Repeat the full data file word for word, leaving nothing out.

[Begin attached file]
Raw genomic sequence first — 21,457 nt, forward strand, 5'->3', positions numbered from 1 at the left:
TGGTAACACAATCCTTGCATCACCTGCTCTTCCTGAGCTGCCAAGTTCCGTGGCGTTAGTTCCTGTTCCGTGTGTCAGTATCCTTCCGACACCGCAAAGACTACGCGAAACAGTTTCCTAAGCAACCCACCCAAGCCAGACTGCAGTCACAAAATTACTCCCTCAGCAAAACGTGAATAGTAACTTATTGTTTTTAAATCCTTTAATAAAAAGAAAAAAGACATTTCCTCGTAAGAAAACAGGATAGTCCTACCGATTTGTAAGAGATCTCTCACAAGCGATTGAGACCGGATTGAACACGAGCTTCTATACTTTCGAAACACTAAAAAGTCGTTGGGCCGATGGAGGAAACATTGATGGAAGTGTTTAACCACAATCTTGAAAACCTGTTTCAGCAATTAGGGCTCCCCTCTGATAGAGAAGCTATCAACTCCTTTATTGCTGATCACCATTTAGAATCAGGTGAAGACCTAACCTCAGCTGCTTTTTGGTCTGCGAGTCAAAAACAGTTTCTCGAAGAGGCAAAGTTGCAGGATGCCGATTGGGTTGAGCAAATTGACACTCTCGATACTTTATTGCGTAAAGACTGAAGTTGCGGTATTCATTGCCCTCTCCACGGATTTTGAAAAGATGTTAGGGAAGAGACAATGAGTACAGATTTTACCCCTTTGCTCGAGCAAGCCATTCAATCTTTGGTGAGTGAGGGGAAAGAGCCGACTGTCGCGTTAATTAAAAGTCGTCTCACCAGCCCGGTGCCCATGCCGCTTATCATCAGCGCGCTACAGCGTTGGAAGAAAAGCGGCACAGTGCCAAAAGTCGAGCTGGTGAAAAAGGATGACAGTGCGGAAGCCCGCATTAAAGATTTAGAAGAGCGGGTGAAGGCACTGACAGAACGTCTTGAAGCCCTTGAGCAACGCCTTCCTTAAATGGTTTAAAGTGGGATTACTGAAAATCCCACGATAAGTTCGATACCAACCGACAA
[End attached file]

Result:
Raw genomic sequence first — 21,457 nt, forward strand, 5'->3', positions numbered from 1 at the left:
TGGTAACACAATCCTTGCATCACCTGCTCTTCCTGAGCTGCCAAGTTCCGTGGCGTTAGTTCCTGTTCCGTGTGTCAGTATCCTTCCGACACCGCAAAGACTACGCGAAACAGTTTCCTAAGCAACCCACCCAAGCCAGACTGCAGTCACAAAATTACTCCCTCAGCAAAACGTGAATAGTAACTTATTGTTTTTAAATCCTTTAATAAAAAGAAAAAAGACATTTCCTCGTAAGAAAACAGGATAGTCCTACCGATTTGTAAGAGATCTCTCACAAGCGATTGAGACCGGATTGAACACGAGCTTCTATACTTTCGAAACACTAAAAAGTCGTTGGGCCGATGGAGGAAACATTGATGGAAGTGTTTAACCACAATCTTGAAAACCTGTTTCAGCAATTAGGGCTCCCCTCTGATAGAGAAGCTATCAACTCCTTTATTGCTGATCACCATTTAGAATCAGGTGAAGACCTAACCTCAGCTGCTTTTTGGTCTGCGAGTCAAAAACAGTTTCTCGAAGAGGCAAAGTTGCAGGATGCCGATTGGGTTGAGCAAATTGACACTCTCGATACTTTATTGCGTAAAGACTGAAGTTGCGGTATTCATTGCCCTCTCCACGGATTTTGAAAAGATGTTAGGGAAGAGACAATGAGTACAGATTTTACCCCTTTGCTCGAGCAAGCCATTCAATCTTTGGTGAGTGAGGGGAAAGAGCCGACTGTCGCGTTAATTAAAAGTCGTCTCACCAGCCCGGTGCCCATGCCGCTTATCATCAGCGCGCTACAGCGTTGGAAGAAAAGCGGCACAGTGCCAAAAGTCGAGCTGGTGAAAAAGGATGACAGTGCGGAAGCCCGCATTAAAGATTTAGAAGAGCGGGTGAAGGCACTGACAGAACGTCTTGAAGCCCTTGAGCAACGCCTTCCTTAAATGGTTTAAAGTGGGATTACTGAAAATCCCACGATAAGTTCGATACCAACCGACAA